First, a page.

Powerful decisions as it relates to your role in the community and your social circle and your family and so on. Decisions about marketing programs and on and on and on and on. I hate to quote or refer to Steve Jobs. Everybody talks about Steve Jobs all the time. But one of the things about Jobs is he had gut. And there’s a lot of proof that he did a pretty good job with that.
INTERVIEWER: So if you could give our partners homework to do, what homework would you give them?
TIM: Good question. I think one of the things to do would be to just do some small practice. So we started out this interview with small stuff, with the power of a single list. Often what happens is that when you teach people new process or new structure, and particularly if they get excited about it, they try to apply it to the biggest, most humungous problem that they’ve ever had. They’re not ready.
It’s like you weren’t ready to run a marathon after you took your first step as a baby. You had to learn; you had to get used to it. So what I would suggest is take some of these simple principles that we talked about, the principle of list, the principle of structures, the principle of deferral of judgment, the principle of incubation, and there’s some others that I haven’t mentioned but I should.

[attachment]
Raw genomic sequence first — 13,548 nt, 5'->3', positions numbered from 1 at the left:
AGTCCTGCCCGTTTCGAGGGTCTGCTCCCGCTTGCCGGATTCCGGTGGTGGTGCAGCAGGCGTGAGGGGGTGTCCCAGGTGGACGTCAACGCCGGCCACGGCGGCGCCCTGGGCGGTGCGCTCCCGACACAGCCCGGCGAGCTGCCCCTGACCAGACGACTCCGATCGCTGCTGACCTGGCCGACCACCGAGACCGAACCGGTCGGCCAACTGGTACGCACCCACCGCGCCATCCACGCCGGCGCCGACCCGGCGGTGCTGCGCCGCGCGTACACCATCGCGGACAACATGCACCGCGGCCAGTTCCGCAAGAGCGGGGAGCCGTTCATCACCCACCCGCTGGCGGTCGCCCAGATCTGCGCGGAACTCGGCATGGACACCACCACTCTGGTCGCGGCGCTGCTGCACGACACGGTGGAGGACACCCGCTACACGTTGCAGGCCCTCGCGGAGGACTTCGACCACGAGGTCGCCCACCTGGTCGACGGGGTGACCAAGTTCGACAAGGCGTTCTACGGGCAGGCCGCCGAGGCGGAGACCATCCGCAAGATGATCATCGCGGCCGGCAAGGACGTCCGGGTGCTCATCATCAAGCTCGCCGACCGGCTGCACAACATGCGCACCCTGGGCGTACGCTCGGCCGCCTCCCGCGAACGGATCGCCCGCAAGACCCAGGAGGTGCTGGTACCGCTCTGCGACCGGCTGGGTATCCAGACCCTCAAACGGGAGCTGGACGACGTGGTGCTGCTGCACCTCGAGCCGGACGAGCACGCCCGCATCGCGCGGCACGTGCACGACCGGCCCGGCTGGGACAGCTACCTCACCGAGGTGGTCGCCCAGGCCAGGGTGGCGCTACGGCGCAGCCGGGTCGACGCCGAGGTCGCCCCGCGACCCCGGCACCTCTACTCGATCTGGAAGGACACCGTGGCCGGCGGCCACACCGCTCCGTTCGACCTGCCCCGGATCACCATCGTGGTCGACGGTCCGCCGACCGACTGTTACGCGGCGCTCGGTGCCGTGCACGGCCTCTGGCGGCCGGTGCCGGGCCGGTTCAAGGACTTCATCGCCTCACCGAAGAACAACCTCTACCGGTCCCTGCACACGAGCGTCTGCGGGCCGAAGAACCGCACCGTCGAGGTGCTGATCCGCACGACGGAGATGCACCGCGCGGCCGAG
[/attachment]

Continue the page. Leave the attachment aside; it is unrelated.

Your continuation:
There’s a principle of stating things as questions as opposed to statements. Statements are flat; they’re lifeless and we don’t have enough budget. How about we get more budget? Now your brain is activated instantly, so principle of asking questions. And try them on little things.
Say I’m so dissatisfied with the way I’ve organized my workspace. Let me see how I can do a better job of that, not big stuff. And see what works; become habituated in a sense to approaching things in this way. Become habituated to not judging right away, just hold back just a little bit. Doesn’t mean you don’t judge. Write it down on the side but don’t verbalize it. It’s those small things that can add up.
So the homework would be it’s kind of like for those of you who do music, it’s like scales. Great musicians practice their scales. Pablo Casals practiced his scales into his 90s. Here’s the weird thing; musicians never perform their scales but they couldn’t perform without them.
Same thing; little steps, get used to it and you’ll begin to feel and see the results of this new kind of thinking.